Back To The Future: Sunlight, Gathering Space Return To A Historic Church

Top Quote Frank Harmon Architect PA completes the renovation and expansion of First Presbyterian Church. End Quote
  • Raleigh-Durham-Chapel Hill, NC (1888PressRelease) September 19, 2012 - On Sunday, September 30, members of First Presbyterian Church in downtown Raleigh will participate in a dedication ceremony for their newly renovated, 194-year-old sanctuary and brand-new fellowship hall.

    And the congregation is already singing the praises of the design work by Frank Harmon Architect PA in Raleigh, specifically Frank Harmon, FAIA; John Caliendo, AIA; and Courtney Evans, architectural intern.

    "It just has this heavenly feeling to it," church member Mary Martin told the Raleigh News & Observer when the first services were held on September 9 after 17 months of construction. "It just has this peace."

    Since 1818, First Presbyterian Church has been a part of Raleigh's urban fabric. It went through several renovations, however, the most recent, and perhaps the most destructive, occurring in the 1950s. The result was a dark, dreary interior and a collection of architecturally unrelated structures around a parking lot.

    According to Harmon, the congregation wanted to update the entire church campus to become more modern, practical and united. The members also wanted the campus to be more welcoming to the public and to contribute to downtown revitalization by reusing rainwater, minimizing energy consumption, and incorporating open green space.

    "We selected Frank and his team for many reasons," said Jim Nichols, co-chair of the building committee, "creative abilities, experience, attention to details that mattered and passion and care for the project. From the beginning, they took time to know and care about the history of our church and it's on-going mission. They listened to members of our Committee and to members of the congregation. And over time they helped us shape the guiding principles, which helped us throughout the project. Those guiding principles were:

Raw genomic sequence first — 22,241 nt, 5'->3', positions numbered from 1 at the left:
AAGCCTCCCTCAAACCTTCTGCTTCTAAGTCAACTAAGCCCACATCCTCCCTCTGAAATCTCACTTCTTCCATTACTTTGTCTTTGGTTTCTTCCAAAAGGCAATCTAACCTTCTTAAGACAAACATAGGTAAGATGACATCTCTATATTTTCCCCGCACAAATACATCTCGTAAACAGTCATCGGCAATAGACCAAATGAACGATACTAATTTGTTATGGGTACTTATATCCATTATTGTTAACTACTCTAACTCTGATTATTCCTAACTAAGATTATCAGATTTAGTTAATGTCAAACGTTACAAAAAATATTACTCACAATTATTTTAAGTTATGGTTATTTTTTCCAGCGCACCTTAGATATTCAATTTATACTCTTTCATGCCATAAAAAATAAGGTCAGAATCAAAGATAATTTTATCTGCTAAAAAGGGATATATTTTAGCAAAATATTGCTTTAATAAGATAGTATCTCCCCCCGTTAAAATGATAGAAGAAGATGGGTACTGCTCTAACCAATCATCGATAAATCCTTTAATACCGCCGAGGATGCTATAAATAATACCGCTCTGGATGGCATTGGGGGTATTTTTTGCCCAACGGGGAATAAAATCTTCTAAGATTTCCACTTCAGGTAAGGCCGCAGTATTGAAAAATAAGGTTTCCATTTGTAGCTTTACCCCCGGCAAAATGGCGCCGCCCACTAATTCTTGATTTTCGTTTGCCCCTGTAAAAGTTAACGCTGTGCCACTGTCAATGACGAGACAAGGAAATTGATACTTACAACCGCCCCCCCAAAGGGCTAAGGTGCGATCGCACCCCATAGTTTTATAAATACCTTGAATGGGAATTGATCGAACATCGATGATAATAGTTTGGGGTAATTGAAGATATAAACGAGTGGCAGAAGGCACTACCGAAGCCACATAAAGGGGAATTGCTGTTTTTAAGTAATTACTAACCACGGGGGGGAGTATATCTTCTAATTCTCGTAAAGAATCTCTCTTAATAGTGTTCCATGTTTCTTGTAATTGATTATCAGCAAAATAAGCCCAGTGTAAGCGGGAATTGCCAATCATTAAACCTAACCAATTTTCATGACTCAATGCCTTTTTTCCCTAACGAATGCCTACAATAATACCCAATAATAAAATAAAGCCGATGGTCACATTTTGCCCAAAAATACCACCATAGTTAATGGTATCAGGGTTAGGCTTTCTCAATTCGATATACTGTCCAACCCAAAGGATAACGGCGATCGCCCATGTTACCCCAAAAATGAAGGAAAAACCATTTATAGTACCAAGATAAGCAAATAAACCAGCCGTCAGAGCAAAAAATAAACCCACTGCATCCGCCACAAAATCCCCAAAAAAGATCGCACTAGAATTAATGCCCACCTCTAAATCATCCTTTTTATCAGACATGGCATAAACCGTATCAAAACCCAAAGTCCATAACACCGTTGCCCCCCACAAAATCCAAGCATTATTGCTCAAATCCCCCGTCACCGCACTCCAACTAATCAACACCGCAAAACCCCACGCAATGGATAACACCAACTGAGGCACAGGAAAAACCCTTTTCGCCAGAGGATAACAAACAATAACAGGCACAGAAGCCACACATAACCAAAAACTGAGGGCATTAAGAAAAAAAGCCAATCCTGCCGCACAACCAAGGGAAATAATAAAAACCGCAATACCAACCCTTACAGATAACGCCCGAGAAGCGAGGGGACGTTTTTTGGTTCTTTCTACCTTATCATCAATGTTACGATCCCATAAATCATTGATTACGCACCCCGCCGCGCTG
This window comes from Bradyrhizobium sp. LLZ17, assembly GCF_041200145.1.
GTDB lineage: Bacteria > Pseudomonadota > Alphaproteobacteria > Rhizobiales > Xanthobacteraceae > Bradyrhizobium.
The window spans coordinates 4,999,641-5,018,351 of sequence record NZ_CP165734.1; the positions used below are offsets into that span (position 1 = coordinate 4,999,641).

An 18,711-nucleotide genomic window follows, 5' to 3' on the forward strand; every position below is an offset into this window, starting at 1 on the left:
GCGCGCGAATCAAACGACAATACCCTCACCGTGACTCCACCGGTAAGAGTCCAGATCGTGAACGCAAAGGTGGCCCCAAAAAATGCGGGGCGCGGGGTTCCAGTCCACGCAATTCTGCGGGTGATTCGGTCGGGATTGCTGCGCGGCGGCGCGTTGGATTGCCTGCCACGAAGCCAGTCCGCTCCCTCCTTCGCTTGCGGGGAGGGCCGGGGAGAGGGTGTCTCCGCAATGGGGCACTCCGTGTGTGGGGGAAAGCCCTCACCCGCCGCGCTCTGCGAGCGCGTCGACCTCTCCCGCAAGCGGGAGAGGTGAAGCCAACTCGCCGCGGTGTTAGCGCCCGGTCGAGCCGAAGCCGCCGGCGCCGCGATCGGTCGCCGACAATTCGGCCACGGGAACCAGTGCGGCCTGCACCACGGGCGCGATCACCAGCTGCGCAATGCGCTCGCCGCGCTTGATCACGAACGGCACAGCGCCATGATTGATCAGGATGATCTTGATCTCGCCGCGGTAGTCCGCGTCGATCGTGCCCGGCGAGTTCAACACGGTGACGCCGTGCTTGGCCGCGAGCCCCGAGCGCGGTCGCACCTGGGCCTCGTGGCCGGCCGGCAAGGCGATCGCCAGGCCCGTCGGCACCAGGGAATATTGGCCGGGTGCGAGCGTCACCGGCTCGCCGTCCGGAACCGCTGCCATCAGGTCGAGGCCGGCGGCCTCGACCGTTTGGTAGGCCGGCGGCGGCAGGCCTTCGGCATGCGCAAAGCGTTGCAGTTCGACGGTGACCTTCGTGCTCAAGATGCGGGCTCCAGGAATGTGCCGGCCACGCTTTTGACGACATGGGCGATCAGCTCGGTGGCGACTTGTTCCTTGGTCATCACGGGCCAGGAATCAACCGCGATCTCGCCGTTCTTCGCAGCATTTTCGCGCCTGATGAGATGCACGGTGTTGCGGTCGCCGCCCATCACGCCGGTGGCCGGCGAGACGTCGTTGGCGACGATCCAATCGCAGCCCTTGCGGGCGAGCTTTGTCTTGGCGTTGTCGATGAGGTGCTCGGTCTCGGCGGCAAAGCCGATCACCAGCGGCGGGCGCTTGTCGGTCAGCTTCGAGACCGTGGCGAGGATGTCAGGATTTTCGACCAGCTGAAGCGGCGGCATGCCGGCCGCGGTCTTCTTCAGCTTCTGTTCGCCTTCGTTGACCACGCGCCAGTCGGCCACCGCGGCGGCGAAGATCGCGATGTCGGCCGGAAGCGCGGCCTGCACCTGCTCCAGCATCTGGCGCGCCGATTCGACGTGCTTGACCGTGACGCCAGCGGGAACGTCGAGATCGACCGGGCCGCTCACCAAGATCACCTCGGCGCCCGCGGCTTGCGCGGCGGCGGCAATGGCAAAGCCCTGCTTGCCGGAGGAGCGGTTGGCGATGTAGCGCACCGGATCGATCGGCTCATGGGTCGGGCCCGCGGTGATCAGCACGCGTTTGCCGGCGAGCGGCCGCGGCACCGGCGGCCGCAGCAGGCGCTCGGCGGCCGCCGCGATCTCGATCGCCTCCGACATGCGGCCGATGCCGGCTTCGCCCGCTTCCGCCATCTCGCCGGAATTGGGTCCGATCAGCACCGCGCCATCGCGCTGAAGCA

>To create more beautiful spaces for worship, music, education and fellowship
    >To provide a unified, well-connected, safer and more accessible campus
    >To design a more welcoming environment for members and visitors alike
    >To craft a design which was respectful of place and which helped us look forward to the future."

    The project included renovating the existing Sanctuary and adjacent spaces, and replacing the existing 18,000-square-foot Education Building with a new 24,000-square-foot Education Building that houses classrooms, a library, archives, a common gathering space (or fellowship hall), an atrium, reception area, bathrooms, and offices. The existing parking lot has become a landscaped link that connects the two sides of the campus. Embracing sustainable architecture, the design includes natural ventilation and lighting and the use of locally available materials.

    However, "one of the most sustainable aspects of the church renovation was the recovery of the original 1900 building fabric, which had been covered over in subsequent renovations," Harmon noted.

    When he and his team began work on the structure, they discovered clerestory windows and huge, terra cotta and brick arches that connected the sanctuary to what was originally a sunlit fellowship hall - all of which had been covered over.

    To bring sunlight back into the sanctuary and adjacent fellowship hall, Harmon ripped out sheetrock and an old dropped ceiling. Those elegant arches now feature glass infill and a series of doors that can be flung open to welcome parishioners back to the bright fellowship hall where they can gather after Sunday services. Before the renovations, church members exited onto the street or into a dark corridor.

    Harmon's team also uncovered two round, stained-glass windows on the sanctuary's north wall that were reportedly covered to accommodate an air conditioning system - a move that the Rev. Edward McLeod Jr. called "an utter waste of beauty." (News & Observer)

    First Presbyterian is Harmon's third liturgical project, all of which have included historic structures. In 1999 he designed the Parish House for the 1826 St. Matthew's Episcopal Church in Hillsborough, NC. In 2008 he completed a modern, thoroughly "green" Sunday school addition for Circular Congregational Church, the oldest church in Charleston, South Carolina. In 2010 the Sunday school addition received a design award from the American Institute of Architects' Interfaith Forum on Religion, Art and Architecture (IFRAA) and Faith & Form magazine.

    For more information on Frank Harmon Architect PA, visit

    For more information on First Presbyterian Church, visit

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